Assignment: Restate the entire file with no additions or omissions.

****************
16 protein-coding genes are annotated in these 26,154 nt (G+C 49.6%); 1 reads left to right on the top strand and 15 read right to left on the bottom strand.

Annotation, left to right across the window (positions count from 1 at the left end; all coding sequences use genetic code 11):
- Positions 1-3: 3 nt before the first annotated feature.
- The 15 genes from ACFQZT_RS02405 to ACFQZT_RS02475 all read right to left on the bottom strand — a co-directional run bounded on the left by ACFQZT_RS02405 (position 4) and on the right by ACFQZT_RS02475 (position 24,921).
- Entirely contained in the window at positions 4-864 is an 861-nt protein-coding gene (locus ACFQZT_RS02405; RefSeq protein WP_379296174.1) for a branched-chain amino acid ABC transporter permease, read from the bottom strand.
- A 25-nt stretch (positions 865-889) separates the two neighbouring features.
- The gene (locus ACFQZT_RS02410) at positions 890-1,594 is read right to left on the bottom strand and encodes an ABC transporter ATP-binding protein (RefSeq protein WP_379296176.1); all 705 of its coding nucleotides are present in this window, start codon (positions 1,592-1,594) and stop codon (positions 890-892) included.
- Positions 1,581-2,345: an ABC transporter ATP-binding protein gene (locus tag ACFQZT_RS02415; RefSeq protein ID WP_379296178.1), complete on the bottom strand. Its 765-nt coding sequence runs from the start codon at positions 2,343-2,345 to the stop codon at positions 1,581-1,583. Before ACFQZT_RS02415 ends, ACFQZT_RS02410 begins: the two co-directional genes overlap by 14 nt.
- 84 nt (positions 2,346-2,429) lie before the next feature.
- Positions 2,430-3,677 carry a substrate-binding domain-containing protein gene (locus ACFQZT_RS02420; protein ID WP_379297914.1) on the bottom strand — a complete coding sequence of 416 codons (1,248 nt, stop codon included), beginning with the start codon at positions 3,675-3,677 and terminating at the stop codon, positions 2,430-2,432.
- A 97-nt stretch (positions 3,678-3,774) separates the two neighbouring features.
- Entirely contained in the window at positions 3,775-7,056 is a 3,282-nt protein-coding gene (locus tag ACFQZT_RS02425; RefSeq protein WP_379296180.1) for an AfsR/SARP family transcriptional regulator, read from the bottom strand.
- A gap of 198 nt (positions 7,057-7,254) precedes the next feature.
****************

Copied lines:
16 protein-coding genes are annotated in these 26,154 nt (G+C 49.6%); 1 reads left to right on the top strand and 15 read right to left on the bottom strand.

Annotation, left to right across the window (positions count from 1 at the left end; all coding sequences use genetic code 11):
- Positions 1-3: 3 nt before the first annotated feature.
- The 15 genes from ACFQZT_RS02405 to ACFQZT_RS02475 all read right to left on the bottom strand — a co-directional run bounded on the left by ACFQZT_RS02405 (position 4) and on the right by ACFQZT_RS02475 (position 24,921).
- Entirely contained in the window at positions 4-864 is an 861-nt protein-coding gene (locus ACFQZT_RS02405; RefSeq protein WP_379296174.1) for a branched-chain amino acid ABC transporter permease, read from the bottom strand.
- A 25-nt stretch (positions 865-889) separates the two neighbouring features.
- The gene (locus ACFQZT_RS02410) at positions 890-1,594 is read right to left on the bottom strand and encodes an ABC transporter ATP-binding protein (RefSeq protein WP_379296176.1); all 705 of its coding nucleotides are present in this window, start codon (positions 1,592-1,594) and stop codon (positions 890-892) included.
- Positions 1,581-2,345: an ABC transporter ATP-binding protein gene (locus tag ACFQZT_RS02415; RefSeq protein ID WP_379296178.1), complete on the bottom strand. Its 765-nt coding sequence runs from the start codon at positions 2,343-2,345 to the stop codon at positions 1,581-1,583. Before ACFQZT_RS02415 ends, ACFQZT_RS02410 begins: the two co-directional genes overlap by 14 nt.
- 84 nt (positions 2,346-2,429) lie before the next feature.
- Positions 2,430-3,677 carry a substrate-binding domain-containing protein gene (locus ACFQZT_RS02420; protein ID WP_379297914.1) on the bottom strand — a complete coding sequence of 416 codons (1,248 nt, stop codon included), beginning with the start codon at positions 3,675-3,677 and terminating at the stop codon, positions 2,430-2,432.
- A 97-nt stretch (positions 3,678-3,774) separates the two neighbouring features.
- Entirely contained in the window at positions 3,775-7,056 is a 3,282-nt protein-coding gene (locus tag ACFQZT_RS02425; RefSeq protein WP_379296180.1) for an AfsR/SARP family transcriptional regulator, read from the bottom strand.
- A gap of 198 nt (positions 7,057-7,254) precedes the next feature.